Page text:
Alcohol-related deaths spiked in first year of COVID-19 pandemic, study shows
By Chris Williams
March 19, 2022
A new study suggests that alcohol-related deaths increased during the first year of the COVID-19 pandemic in 2020.
Researchers published their findings Friday in the Journal of the American Medical Association.
Scientists gathered mortality data from the National Center for Health Statistics involving people over 16 years old from 2019 and 2020. They also obtained data in the first half of 2021 from the U.S. Centers for Disease Control and Prevention.
Their findings showed that alcohol-related deaths increased between 2019 and 2020 from 78,927 deaths to 99, 017 deaths. They said deaths from other causes had smaller increases.
Researchers noted that alcohol-related deaths accounted for 2.8% of all deaths in 2019 and 3.0% in 2020. The number and rate of alcohol-related deaths increased approximately 25% between 2019 and 2020, the first year of the COVID-19 pandemic.
They said there were increases for all age groups with the largest increase occurring for people between 35 to 44 years old, with a nearly 40% increase, and 25 to 34 years old, with a 37% increase. They also saw larger increases among men compared to women.
“Deaths involving alcohol reflect hidden tolls of the pandemic,” the study’s authors said. “Increased drinking to cope with pandemic-related stressors, shifting alcohol policies, and disrupted treatment access are all possible contributing factors.”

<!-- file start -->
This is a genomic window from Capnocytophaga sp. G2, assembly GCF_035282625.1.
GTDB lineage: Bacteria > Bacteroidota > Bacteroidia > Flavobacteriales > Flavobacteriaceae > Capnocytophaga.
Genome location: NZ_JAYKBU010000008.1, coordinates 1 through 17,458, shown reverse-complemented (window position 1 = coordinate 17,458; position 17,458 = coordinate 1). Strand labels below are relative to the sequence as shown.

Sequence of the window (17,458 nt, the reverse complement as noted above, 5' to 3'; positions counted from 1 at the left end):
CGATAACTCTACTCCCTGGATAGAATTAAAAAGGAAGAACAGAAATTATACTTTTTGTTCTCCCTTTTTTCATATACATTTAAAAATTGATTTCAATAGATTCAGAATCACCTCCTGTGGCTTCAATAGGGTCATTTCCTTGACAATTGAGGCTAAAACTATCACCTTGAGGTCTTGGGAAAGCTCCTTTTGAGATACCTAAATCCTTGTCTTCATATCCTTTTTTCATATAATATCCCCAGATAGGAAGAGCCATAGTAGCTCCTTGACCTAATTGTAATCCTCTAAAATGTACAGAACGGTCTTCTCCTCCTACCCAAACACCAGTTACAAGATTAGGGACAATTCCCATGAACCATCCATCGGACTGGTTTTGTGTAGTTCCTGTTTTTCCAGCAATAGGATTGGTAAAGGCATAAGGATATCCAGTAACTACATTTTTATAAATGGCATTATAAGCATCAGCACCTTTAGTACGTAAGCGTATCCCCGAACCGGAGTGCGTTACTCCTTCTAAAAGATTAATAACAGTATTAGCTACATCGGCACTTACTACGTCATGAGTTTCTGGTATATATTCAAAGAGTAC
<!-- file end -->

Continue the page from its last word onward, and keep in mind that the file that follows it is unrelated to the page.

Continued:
Researchers said they don’t know if alcohol-related deaths will decline as the pandemic wanes and whether public policy changes are needed.
Some states have also noticed an increase in alcohol-related deaths as the COVID-19 pandemic lingers.
Alcohol-related deaths in Wisconsin rose almost 25% in 2020, according to a report released in January.
Data compiled by the nonpartisan Wisconsin Policy Forum shows 1,077 Wisconsin residents died of alcohol-related causes in 2020, up from 865 in 2019. The data was compiled from U.S. residents’ death certificates.
Other states reported an increase in alcohol sales. Sales at municipal liquor stores in Minnesota soared in 2020 for a record-breaking year. Sales at the state’s 213 “munis” jumped 10% during the first year of the COVID-19 pandemic, according to a report released in October by State Auditor Julie Blaha. In recent years, a typical sales increase has been in the range of 1 to 3%.
According to the International Wines and Spirits Record, Americans consumed 2% more alcohol in 2020 than in 2019. It was the biggest year-over-year increase since 2002.